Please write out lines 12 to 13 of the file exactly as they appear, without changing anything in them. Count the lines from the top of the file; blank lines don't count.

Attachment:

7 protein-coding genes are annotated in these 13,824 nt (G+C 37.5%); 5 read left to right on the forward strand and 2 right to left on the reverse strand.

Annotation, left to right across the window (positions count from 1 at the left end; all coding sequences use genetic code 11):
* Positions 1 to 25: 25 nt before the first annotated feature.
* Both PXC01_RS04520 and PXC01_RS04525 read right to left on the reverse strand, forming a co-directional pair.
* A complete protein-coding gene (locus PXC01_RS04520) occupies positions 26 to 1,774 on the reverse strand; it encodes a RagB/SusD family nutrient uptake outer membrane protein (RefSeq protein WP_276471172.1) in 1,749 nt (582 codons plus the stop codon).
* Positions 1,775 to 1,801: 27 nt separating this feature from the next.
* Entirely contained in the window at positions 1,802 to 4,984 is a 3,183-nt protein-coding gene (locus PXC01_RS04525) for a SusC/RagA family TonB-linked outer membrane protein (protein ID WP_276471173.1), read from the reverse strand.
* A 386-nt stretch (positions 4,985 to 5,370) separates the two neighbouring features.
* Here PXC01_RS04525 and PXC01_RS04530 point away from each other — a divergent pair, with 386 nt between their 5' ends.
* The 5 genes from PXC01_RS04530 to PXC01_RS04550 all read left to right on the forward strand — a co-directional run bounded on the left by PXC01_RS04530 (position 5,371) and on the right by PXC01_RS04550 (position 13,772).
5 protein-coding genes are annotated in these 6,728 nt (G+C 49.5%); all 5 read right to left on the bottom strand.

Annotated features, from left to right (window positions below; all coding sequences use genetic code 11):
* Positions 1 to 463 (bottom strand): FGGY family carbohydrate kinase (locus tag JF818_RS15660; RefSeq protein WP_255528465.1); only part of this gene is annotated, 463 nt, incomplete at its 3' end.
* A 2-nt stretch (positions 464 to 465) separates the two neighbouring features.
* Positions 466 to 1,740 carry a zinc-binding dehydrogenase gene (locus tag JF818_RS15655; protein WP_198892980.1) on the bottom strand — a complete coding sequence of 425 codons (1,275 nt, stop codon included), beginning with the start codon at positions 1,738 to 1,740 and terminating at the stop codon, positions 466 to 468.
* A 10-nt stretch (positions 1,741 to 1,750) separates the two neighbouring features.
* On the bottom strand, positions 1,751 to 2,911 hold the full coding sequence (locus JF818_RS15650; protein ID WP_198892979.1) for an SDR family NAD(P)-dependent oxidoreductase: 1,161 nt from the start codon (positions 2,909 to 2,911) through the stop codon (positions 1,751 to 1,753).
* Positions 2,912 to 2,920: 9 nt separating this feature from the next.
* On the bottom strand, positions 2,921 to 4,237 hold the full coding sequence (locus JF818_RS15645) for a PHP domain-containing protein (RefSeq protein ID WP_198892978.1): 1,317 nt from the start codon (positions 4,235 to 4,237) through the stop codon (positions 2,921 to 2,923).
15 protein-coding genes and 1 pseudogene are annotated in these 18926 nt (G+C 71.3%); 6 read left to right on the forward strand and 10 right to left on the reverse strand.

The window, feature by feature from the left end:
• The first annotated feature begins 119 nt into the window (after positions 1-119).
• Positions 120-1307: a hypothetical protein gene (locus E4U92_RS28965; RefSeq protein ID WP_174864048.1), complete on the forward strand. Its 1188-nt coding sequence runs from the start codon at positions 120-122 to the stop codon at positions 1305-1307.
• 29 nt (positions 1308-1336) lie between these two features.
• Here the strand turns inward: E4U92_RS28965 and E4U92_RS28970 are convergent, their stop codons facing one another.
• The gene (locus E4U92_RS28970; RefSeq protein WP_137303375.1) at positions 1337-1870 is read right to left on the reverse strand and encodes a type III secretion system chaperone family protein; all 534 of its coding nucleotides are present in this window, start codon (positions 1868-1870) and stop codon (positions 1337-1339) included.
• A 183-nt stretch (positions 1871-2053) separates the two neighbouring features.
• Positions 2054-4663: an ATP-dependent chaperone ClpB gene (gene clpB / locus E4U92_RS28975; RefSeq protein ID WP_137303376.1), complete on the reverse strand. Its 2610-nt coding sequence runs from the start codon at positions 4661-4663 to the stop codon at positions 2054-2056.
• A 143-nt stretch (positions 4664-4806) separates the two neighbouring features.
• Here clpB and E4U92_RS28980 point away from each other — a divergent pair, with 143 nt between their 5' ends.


Annotated features, from left to right (window positions below; all coding sequences use genetic code 11):
* Positions 1 to 463 (bottom strand): FGGY family carbohydrate kinase (locus tag JF818_RS15660; RefSeq protein WP_255528465.1); only part of this gene is annotated, 463 nt, incomplete at its 3' end.